RAF West Malling
Kings Mill was built upon the site of RAF West Malling, which was formed in 1940 when Maidstone Airport was requisitioned by the military. West Malling was assigned to Fighter Command, C Sector. Following WWII it continued as an RAF base and then was used by the US Navy Air Force. It closed as a military air base in 1969 and as an airfield in the1980’s. The air field art deco control tower still remains and is a Grade II listed building.
The following description is extracted from an article in the Kent and Sussex Courier entitled ‘The ghastly ghouls rumoured to haunt our sleepy district’ dates from 31 October 2008. A ‘second world war airman hangs around the old RAF airfield at West Malling. A somewhat more aggressive ghost, he’s said to be responsible for throwing bricks at passing cars.’
Probably the best known ghost of West Malling is said to be that of a De Havilland Mosquito. Although West Malling also housed squadrons of the famous Spitfire, several squadrons armed with Mosquito’s were based in West Malling during WWII and in the years afterwards, where they operated as night fighters. These included 14 Squadron (1947, 1948), 19 Squadron (1947 – 1951), 29 Squadron (1944-1950), 80 Squadron (1943, 1944, 1947, 1948), 96 Squadron (1943 – 1944) 157 Squadron (1944), 409 Squadron (1944), 410 Squadron (1943) and 486 Squadron (1947–1948). Mosquito’s were primarily made of wood and had a two man crew. The Mosquito in question is thought to be an anniversary ghost and is said to be heard on a specific date and time.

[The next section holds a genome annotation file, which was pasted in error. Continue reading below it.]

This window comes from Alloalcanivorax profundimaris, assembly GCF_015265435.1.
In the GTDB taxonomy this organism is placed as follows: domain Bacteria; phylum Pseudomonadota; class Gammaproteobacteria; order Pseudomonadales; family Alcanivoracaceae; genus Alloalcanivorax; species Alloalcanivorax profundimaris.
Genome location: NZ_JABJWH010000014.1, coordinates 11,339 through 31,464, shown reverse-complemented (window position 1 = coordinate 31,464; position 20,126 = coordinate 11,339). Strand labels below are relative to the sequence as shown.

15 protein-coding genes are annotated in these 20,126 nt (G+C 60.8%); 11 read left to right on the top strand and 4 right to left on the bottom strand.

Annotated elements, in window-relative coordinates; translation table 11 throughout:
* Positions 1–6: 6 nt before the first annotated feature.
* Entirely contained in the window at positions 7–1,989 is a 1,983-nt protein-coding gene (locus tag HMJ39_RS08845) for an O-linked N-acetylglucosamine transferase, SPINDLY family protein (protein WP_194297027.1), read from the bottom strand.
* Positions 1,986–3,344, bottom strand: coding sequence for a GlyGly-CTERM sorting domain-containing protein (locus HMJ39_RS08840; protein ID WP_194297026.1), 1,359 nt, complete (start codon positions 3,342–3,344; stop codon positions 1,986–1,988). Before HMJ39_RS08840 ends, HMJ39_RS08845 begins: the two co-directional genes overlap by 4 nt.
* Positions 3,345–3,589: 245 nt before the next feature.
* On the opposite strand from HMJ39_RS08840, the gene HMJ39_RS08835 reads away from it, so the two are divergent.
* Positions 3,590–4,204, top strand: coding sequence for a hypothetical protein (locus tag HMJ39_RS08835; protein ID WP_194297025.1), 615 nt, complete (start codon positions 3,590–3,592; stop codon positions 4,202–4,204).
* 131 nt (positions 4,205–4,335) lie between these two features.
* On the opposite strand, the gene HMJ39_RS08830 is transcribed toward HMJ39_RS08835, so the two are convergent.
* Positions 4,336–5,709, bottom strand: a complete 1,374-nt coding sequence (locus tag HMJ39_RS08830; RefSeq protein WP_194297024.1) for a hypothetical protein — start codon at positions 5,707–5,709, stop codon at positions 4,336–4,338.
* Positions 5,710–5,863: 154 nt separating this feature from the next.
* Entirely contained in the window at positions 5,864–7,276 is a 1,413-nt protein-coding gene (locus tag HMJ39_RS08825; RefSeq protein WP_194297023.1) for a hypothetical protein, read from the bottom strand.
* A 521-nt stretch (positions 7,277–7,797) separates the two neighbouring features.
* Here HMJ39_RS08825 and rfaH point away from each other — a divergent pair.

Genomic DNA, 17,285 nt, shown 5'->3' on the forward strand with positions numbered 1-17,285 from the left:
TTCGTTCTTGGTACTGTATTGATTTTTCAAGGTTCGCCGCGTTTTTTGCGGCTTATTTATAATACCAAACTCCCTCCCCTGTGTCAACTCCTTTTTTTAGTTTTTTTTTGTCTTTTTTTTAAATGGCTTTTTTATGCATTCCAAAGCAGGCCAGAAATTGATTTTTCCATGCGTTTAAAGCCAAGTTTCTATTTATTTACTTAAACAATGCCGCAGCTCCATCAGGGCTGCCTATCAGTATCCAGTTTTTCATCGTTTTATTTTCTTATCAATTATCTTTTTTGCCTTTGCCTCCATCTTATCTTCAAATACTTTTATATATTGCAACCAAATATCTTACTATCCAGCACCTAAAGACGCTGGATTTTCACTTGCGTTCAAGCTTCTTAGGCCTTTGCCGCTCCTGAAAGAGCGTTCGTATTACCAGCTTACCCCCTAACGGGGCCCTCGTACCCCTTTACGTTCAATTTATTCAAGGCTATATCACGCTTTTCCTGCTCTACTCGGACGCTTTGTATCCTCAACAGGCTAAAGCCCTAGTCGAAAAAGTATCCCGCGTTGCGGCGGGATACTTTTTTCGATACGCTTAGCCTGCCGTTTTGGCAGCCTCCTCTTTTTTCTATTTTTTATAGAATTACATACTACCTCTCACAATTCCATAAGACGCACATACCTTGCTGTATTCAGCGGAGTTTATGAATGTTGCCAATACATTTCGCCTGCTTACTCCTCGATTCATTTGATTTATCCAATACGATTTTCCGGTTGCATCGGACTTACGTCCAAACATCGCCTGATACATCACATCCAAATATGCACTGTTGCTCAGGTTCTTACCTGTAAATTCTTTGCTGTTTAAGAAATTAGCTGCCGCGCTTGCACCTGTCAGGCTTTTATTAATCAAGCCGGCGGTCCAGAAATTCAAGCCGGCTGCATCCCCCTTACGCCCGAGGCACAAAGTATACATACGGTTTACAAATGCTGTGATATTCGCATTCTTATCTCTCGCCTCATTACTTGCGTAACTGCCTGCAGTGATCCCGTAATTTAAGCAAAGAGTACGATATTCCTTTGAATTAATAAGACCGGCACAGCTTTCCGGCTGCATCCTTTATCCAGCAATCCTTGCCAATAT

A Great Warbirds Airshow that took place at West Malling in 1982 and it said that several apparitions of aircraft and crewmen were seen around the airfield.
There is said to have been strange experience during the filming of the 1982 TV series ‘We’ll Meet Again’ in which some airmen and a WAAF (a member of the Women’s Auxiliary Air Force) seemed to vanish when approached.
In 1993 a figure in a long military great coat and uniform was encountered by some Group 4 security guards who reported to it the adjutant as a visitor. The figure could not be found again and presumably vanished.